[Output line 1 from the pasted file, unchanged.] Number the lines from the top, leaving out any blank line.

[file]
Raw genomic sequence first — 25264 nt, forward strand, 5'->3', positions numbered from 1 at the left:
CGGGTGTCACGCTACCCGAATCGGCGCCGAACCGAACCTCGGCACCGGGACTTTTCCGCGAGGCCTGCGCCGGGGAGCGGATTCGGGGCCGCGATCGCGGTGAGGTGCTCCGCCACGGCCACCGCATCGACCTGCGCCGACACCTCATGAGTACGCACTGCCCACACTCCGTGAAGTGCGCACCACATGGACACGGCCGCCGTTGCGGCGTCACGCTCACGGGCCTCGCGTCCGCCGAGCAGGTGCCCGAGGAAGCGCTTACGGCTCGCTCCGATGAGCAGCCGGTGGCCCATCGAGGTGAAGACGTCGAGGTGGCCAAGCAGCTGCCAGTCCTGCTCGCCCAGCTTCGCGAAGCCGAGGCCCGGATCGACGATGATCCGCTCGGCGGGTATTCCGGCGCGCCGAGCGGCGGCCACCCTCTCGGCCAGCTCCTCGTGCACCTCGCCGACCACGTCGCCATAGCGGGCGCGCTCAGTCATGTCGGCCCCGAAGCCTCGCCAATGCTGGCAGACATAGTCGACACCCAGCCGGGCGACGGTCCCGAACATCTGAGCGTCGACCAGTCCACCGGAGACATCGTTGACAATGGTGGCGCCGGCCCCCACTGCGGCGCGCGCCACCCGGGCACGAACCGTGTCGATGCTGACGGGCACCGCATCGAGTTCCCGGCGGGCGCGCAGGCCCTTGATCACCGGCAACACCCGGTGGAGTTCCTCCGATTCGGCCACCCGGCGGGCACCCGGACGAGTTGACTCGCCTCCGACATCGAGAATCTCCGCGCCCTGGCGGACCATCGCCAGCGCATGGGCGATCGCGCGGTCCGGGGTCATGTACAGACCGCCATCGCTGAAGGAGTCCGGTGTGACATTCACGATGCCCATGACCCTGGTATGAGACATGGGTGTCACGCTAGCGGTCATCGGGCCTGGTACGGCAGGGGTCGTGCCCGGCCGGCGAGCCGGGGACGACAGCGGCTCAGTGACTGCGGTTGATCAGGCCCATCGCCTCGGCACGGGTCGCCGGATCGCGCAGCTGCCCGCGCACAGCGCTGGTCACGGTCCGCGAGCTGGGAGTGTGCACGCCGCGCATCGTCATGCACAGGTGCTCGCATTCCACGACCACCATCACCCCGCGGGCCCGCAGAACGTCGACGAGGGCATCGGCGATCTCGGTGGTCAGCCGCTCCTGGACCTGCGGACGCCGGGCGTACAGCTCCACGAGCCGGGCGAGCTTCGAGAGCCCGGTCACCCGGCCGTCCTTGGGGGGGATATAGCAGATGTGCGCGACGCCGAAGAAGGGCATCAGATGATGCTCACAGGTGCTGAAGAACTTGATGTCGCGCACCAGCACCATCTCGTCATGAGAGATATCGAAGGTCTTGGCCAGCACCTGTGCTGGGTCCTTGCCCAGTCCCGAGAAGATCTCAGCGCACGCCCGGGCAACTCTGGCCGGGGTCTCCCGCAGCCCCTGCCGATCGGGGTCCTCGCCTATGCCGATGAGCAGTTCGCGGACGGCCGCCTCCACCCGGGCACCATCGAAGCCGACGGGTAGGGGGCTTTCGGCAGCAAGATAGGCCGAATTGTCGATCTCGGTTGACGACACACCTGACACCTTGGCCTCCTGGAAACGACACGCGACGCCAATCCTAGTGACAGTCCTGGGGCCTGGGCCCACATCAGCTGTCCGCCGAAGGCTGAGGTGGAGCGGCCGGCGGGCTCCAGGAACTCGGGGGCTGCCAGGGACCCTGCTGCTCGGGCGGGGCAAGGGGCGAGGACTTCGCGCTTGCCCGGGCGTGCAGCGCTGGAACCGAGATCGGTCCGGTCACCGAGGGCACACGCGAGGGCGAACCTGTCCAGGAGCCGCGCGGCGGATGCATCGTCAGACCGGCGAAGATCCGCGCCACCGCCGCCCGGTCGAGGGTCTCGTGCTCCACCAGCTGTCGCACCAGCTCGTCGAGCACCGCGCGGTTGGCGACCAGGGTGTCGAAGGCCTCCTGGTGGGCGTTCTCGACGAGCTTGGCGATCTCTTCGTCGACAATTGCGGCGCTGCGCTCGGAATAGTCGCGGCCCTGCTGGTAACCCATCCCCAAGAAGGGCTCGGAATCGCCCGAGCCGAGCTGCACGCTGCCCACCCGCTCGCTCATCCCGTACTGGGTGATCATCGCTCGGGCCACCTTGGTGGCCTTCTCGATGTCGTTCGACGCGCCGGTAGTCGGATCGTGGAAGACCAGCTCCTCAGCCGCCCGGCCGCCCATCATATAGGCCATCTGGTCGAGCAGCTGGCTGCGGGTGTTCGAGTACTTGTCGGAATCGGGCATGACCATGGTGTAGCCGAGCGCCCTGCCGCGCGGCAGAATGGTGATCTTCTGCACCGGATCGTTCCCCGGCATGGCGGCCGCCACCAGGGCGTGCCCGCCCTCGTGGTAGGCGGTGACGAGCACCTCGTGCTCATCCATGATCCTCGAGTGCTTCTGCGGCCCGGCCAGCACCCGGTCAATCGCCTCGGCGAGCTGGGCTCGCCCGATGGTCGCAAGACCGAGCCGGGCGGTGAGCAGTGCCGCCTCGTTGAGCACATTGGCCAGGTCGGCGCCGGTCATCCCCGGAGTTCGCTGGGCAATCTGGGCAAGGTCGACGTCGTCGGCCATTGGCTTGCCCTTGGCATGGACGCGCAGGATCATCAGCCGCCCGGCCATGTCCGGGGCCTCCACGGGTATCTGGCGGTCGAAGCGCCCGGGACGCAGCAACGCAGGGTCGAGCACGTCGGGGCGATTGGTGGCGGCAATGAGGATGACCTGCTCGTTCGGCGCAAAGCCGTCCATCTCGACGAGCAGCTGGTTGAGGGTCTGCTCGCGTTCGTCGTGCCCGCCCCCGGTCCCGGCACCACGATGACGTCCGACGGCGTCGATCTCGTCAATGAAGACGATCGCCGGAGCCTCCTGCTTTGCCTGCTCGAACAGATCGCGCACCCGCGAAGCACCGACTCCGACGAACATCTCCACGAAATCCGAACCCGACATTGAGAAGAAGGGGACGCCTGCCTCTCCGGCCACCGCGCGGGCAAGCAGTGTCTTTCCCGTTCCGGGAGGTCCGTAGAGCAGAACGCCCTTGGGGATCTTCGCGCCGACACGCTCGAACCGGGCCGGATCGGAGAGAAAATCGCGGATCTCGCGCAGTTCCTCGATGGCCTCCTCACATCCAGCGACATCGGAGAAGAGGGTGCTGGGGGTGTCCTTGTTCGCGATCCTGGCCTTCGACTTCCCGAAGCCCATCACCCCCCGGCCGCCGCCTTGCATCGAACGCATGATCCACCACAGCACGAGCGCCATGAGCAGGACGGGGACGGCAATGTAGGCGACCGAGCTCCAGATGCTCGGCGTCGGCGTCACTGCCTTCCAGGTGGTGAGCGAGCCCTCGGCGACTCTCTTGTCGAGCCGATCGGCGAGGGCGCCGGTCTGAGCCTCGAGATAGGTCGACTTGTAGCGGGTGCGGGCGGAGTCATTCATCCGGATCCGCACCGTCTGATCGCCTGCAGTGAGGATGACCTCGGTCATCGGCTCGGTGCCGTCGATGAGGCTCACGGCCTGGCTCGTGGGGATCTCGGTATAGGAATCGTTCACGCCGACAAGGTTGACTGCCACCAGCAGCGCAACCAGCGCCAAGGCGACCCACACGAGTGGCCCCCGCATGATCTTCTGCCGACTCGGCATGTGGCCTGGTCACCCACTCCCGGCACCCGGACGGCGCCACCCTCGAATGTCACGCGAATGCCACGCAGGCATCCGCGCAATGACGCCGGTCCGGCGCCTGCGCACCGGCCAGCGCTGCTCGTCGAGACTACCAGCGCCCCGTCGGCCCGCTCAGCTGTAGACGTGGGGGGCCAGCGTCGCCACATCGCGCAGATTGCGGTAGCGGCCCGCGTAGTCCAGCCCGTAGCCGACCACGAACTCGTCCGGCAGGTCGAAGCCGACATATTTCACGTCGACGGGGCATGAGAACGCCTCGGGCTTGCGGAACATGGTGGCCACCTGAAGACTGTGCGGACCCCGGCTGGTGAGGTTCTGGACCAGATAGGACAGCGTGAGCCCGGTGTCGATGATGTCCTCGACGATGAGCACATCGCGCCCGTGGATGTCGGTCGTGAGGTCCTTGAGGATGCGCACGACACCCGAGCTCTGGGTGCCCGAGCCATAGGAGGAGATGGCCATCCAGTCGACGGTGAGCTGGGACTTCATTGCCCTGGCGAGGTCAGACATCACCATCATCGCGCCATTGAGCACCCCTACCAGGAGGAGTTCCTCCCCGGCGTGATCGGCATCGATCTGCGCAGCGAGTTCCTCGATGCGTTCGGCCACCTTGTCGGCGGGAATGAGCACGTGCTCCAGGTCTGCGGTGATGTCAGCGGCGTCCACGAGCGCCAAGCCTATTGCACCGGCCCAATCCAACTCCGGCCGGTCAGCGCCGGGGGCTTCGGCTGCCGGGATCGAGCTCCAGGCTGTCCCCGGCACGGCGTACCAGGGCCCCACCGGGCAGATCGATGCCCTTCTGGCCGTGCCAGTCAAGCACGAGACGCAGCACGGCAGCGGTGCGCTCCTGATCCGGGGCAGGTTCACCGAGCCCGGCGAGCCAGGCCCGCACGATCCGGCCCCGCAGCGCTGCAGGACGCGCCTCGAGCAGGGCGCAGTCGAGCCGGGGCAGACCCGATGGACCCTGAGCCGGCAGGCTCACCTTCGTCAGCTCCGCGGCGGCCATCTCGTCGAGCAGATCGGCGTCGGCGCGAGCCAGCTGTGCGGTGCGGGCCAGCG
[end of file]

Raw genomic sequence first — 25264 nt, forward strand, 5'->3', positions numbered from 1 at the left: